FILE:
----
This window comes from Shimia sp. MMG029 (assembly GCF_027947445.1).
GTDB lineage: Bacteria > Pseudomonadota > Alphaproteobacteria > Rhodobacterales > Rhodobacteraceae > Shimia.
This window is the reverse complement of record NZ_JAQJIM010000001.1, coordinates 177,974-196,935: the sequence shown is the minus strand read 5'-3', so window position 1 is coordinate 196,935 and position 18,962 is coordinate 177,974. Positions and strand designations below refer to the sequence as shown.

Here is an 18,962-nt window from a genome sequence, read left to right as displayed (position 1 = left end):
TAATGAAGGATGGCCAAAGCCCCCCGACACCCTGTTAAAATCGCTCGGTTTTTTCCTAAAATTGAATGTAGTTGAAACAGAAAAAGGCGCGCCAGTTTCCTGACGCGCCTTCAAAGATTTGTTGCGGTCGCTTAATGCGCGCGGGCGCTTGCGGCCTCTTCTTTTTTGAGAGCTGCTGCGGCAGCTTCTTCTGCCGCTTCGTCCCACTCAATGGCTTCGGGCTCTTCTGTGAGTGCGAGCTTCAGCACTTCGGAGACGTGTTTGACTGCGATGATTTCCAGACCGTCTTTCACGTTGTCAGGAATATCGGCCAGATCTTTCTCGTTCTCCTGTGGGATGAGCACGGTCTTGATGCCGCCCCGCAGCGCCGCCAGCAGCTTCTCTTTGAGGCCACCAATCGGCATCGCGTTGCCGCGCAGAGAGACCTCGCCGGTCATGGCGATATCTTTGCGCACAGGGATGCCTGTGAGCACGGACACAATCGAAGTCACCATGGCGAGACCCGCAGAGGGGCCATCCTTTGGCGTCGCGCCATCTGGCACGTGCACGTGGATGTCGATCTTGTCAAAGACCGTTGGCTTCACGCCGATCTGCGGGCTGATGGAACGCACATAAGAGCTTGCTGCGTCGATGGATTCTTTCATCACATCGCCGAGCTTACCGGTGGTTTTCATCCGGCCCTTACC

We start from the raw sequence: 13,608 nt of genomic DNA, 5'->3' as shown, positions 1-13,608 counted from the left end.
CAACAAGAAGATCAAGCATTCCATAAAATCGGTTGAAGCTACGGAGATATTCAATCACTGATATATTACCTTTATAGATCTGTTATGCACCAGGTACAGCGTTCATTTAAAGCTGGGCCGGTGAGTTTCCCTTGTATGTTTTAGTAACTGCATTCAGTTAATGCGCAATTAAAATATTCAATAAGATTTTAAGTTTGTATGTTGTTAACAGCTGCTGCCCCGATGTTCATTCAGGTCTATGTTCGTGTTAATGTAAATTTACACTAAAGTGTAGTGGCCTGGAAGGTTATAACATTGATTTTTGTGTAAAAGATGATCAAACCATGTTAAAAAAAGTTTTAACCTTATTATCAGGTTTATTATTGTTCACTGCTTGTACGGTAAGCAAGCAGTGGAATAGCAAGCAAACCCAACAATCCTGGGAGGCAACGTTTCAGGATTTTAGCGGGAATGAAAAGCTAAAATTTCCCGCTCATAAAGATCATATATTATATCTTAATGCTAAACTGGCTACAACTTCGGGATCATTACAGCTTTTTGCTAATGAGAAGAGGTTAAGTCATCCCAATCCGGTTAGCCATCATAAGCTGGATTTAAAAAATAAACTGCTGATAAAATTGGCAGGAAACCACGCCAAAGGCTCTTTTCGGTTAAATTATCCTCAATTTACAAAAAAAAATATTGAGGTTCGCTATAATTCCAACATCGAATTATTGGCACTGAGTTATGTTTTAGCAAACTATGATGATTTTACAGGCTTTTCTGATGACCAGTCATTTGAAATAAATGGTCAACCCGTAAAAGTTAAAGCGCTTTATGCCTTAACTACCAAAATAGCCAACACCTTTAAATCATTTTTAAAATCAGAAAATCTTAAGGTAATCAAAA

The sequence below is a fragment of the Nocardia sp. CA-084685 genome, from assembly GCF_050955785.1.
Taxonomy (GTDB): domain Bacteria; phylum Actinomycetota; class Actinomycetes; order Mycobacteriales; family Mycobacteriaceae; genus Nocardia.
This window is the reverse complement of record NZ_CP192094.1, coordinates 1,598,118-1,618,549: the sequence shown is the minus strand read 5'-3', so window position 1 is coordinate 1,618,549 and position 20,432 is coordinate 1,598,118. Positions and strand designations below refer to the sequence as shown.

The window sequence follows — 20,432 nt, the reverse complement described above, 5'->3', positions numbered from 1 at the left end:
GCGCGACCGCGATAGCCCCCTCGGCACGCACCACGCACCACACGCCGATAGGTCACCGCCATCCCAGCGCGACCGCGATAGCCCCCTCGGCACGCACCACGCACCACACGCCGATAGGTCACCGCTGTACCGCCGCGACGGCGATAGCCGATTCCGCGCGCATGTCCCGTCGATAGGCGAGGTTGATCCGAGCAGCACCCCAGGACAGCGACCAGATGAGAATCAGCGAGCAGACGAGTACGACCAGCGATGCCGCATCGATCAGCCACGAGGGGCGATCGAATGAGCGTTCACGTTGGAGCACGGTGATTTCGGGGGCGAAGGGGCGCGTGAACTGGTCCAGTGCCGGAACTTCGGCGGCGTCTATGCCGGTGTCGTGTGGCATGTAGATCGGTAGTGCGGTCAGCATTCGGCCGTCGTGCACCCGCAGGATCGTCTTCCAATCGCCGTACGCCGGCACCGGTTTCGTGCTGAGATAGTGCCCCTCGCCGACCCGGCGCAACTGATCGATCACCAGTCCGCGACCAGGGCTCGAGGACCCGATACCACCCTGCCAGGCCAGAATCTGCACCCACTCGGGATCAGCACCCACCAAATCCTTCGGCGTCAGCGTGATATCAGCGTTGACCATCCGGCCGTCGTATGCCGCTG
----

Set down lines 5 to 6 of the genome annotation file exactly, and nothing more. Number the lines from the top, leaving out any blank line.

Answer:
TAATGAAGGATGGCCAAAGCCCCCCGACACCCTGTTAAAATCGCTCGGTTTTTTCCTAAAATTGAATGTAGTTGAAACAGAAAAAGGCGCGCCAGTTTCCTGACGCGCCTTCAAAGATTTGTTGCGGTCGCTTAATGCGCGCGGGCGCTTGCGGCCTCTTCTTTTTTGAGAGCTGCTGCGGCAGCTTCTTCTGCCGCTTCGTCCCACTCAATGGCTTCGGGCTCTTCTGTGAGTGCGAGCTTCAGCACTTCGGAGACGTGTTTGACTGCGATGATTTCCAGACCGTCTTTCACGTTGTCAGGAATATCGGCCAGATCTTTCTCGTTCTCCTGTGGGATGAGCACGGTCTTGATGCCGCCCCGCAGCGCCGCCAGCAGCTTCTCTTTGAGGCCACCAATCGGCATCGCGTTGCCGCGCAGAGAGACCTCGCCGGTCATGGCGATATCTTTGCGCACAGGGATGCCTGTGAGCACGGACACAATCGAAGTCACCATGGCGAGACCCGCAGAGGGGCCATCCTTTGGCGTCGCGCCATCTGGCACGTGCACGTGGATGTCGATCTTGTCAAAGACCGTTGGCTTCACGCCGATCTGCGGGCTGATGGAACGCACATAAGAGCTTGCTGCGTCGATGGATTCTTTCATCACATCGCCGAGCTTACCGGTGGTTTTCATCCGGCCCTTACC

We start from the raw sequence: 13,608 nt of genomic DNA, 5'->3' as shown, positions 1-13,608 counted from the left end.